Promotion
3 min

These local BC filmmakers put stories of queer youth on the big screen

New program at VQFF features local queer stories from emerging creators

Christina Willings’ short documentary Beauty introduces audiences to five gender non-conforming children. Credit: Courtesy Out On Screen

“I have to go back up and come down in a different body.”

These words from children as young as two set the stage for director Christina Willings’ short documentary Beauty.

This documentary is part of a new program designed by the Vancouver Queer Film Festival (VQFF). The Coast is Genderqueer is an offshoot of their current The Coast is Queer Program, prompted by the necessity of representation and the growing creative arts scene in British Columbia.

The Coast is Genderqueer will showcase local transgender, genderfluid and non-binary stories that put youth on screen. These stories can inspire the courage needed for self-expression, especially for youth.

“I think it is important for youth to see youth engaging with work about their identity and identity expression,” says Justin Ducharme, festival programmer for the VQFF.

“[Gender] is a hard subject to approach because it’s so fraught within and outside the community,” Willings says.

Having been a queer filmmaker since the late ’90s, Willings has never been interested in how discussions of gender can turn into hair-splitting and combative discourses.  Willings sought out a psychologist in Vancouver who works with trans children and began listening to them for a fresh perspective.

In the documentary, Willings introduces audiences to five gender non-conforming children: Tru Wilson, 13-year-old advocate for trans and LGBT communities; Bex, the youngest trans child in his school district running track and field; Fox, who has a wonderful relationship with their mother; Lili, a provincial athlete; and Milo, who recently changed his passport and birth certificate to reflect his gender.

“I want audiences to be inspired by the kids’ authenticity and I want them to feel inspired to allow themselves more space to move and to know that we have access to the full palette of colours and to play with it.”

A purity of expression was what Willings wanted to showcase, and this  shines through brilliantly in Beauty. “I’ve always felt as a queer person that I don’t want to be miserable to be queer or interesting. I think that’s why Beauty was so important . . . I didn’t want to focus on these kids where they feel wounded our oppressed. I’m interested in their strength and resilience and how kids are flourished when we’re loved for being 100 percent who we are.” Moving forward, Willings hopes to continue showing purer experiences of genderqueer identities.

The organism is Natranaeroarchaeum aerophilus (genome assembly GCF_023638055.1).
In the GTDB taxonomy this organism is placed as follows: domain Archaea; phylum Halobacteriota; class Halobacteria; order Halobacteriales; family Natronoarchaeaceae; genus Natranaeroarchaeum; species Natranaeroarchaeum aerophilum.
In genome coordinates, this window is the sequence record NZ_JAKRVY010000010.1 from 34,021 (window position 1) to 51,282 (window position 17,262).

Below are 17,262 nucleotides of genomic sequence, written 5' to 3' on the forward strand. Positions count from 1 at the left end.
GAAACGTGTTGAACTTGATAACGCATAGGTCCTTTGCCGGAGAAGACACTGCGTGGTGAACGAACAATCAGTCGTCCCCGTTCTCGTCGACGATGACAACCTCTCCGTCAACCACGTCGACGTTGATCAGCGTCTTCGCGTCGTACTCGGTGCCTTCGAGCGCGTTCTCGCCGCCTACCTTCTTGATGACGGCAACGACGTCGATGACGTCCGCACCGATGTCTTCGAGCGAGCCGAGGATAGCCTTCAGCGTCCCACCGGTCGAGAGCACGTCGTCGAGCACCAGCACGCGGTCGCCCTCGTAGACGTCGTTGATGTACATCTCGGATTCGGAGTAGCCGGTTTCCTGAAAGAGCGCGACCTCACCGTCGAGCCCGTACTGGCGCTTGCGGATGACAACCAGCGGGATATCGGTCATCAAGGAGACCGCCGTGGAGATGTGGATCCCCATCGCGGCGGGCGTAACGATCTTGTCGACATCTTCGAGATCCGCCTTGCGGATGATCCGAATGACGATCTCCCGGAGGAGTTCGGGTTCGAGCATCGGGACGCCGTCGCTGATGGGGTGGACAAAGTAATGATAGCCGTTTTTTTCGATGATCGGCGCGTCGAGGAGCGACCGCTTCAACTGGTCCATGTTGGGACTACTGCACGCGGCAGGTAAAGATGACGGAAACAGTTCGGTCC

The Coast is Genderqueer also showcases Alli MacKay’s short animation Flash Flood, “an attempt to explain an experience I have a difficult time putting into words: what it’s like growing up trans in a small farming town. I wanted the important role that a community could play in figuring out my non-binary identity.”

But Flash Flood isn’t just Mackay’s story: it’s also the story about MacKay’s two friends and their experiences. “I think Flash Flood is a good step in the direction of stories about trans people by trans people. It’s important that individual stories are told rather than in broad strokes.”

At 10, MacKay self-taught themselves traditional animation, a precursor to the creation of their short films. They made shorts for their YouTube channel that went on to garner a sizeable viewership, reaching 40,000 subscribers in 2007.

MacKay ultimately hopes that audiences “who might not otherwise gone to a film about trans identity might come away with a more sympathetic view of what it is like as a young trans kid just through imagery that they might not otherwise associate [with].”

What’s next for MacKay? They’re currently working on developing a film based on experiences as a minor YouTube celebrity and how that impacted their psyche as a child growing up in a town of roughly 300 people.

“It is important for these types of stories to be told, and I have the ability to step up and tell these stories,”MacKay says.

Ducharme agrees. “I think when you see a story that is even a little bit relatable when you’re young, it really sticks and even as a young person seeing other young people make stuff, it’s quite inspiring.”

Ducharme adds that programs like The Coast is Genderqueer are vital in showcasing the multi-faceted queer arts scene of Vancouver, and the rest of the BC region. “We’re really just pumped that our local filmmaking and programming continues to grow year to year because of these specific programs that are staple to VQFF.”